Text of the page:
The Celtic Society was founded in Edinburgh in 1820 by Sir Walter Scott, General David Stewart of Garth and a group of Highland gentlemen. The Society's first meeting was in Oman's Tavern, situated very close to where Register House now stands.
The Society quickly became established as the principal promoter and guardian of the heritage of the Highlands and Islands, playing a prominent role in George IV's historic visit to his Scottish capital in 1822.
The Society was in the vanguard of the Highland renaissance that began in the early 19th century and its role in promoting the language, literature, tradition and culture of the Highlands and Islands was recognised with the grant of a Royal Charter by Queen Victoria.
It is as important today as it was then to preserve the history, language and arts of the Scottish Highlands and Islands. The Royal Celtic Society's members are people with a passionate commitment to that end. The Society achieves that objective by awarding prizes for excellence in the arts and through a programme of annual and one-off grants to Highland games, music festivals, piping and clarsach groups, folk museums, educational projects (including Gaelic playgroups) and literary projects.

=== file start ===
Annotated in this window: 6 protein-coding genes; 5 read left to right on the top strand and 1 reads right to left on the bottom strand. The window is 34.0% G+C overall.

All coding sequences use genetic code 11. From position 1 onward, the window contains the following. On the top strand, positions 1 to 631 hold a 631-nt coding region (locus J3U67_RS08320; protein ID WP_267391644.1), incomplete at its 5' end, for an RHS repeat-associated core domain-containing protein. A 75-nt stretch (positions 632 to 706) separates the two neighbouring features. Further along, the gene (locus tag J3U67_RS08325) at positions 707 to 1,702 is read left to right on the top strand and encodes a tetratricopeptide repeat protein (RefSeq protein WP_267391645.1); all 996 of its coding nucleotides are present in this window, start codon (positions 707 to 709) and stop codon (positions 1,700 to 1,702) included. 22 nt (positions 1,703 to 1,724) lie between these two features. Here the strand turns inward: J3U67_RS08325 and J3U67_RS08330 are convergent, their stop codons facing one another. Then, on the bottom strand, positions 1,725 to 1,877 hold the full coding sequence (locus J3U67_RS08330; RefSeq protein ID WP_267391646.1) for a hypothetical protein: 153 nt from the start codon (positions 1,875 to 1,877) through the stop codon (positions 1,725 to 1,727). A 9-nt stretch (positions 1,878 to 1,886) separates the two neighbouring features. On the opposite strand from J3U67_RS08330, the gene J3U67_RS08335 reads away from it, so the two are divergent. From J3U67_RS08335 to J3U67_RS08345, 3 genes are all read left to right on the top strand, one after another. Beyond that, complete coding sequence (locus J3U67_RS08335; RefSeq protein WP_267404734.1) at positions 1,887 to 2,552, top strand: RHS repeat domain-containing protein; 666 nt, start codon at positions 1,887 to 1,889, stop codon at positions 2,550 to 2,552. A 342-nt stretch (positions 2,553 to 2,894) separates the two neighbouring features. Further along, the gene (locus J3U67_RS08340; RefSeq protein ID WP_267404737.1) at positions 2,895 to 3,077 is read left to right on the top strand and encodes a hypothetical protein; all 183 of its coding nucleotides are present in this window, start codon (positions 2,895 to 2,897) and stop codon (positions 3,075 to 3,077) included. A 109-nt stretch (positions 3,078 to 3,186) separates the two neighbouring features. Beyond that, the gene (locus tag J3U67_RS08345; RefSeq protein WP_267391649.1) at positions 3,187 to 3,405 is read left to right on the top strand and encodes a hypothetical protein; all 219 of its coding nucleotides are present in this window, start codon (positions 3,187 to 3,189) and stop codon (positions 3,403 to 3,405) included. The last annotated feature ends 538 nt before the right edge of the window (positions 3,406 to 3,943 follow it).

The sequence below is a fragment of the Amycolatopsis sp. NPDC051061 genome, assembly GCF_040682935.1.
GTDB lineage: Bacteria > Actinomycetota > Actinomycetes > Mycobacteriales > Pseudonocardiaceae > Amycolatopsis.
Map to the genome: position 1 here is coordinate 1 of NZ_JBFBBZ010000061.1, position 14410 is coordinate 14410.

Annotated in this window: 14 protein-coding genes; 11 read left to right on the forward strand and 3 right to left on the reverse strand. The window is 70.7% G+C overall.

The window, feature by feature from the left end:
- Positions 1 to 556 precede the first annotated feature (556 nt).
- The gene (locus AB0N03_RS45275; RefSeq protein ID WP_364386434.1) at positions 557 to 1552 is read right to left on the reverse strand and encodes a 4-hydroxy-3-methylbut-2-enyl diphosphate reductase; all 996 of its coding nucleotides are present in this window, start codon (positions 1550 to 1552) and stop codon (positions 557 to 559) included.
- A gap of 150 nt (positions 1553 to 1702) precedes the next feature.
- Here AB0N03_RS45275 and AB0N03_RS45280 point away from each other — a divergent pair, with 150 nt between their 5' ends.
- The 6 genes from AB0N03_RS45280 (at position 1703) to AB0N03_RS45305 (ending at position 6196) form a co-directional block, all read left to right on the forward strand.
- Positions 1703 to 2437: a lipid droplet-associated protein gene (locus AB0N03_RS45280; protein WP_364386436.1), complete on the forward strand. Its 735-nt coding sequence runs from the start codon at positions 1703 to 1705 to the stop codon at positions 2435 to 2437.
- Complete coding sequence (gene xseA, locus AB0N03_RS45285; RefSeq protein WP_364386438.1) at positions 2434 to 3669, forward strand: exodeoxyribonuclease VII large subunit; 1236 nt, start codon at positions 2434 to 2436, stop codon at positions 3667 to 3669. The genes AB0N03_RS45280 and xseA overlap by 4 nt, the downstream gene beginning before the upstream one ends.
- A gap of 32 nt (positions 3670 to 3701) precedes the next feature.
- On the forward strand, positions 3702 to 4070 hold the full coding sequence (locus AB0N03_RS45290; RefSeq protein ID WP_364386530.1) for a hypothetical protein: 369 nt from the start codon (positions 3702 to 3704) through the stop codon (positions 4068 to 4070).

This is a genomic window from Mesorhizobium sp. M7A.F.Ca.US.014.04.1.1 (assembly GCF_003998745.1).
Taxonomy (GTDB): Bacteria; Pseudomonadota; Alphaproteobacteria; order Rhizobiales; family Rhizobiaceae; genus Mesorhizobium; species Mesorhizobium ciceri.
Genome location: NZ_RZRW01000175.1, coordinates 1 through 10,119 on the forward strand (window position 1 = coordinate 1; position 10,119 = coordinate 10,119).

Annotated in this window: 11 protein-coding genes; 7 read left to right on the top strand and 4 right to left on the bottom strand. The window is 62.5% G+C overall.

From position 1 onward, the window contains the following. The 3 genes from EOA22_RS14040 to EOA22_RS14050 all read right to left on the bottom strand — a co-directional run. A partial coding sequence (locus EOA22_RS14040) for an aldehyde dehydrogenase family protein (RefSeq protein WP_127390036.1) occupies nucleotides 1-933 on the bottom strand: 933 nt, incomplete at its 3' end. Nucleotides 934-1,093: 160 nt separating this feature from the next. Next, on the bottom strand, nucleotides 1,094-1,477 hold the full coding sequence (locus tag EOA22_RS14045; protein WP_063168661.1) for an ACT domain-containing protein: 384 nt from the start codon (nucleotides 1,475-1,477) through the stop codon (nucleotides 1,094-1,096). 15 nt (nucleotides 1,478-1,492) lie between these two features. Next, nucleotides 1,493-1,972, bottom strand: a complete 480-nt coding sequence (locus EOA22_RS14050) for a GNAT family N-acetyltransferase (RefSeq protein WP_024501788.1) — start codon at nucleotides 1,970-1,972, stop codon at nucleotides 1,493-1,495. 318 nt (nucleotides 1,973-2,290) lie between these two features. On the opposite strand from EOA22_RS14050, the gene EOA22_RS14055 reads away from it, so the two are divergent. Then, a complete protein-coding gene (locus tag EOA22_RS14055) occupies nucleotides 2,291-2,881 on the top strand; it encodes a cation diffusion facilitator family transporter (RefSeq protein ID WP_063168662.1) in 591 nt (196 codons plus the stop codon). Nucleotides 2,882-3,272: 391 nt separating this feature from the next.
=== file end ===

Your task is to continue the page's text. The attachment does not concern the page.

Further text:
If you would like to make a donation to the Royal Celtic Society’s work, click here.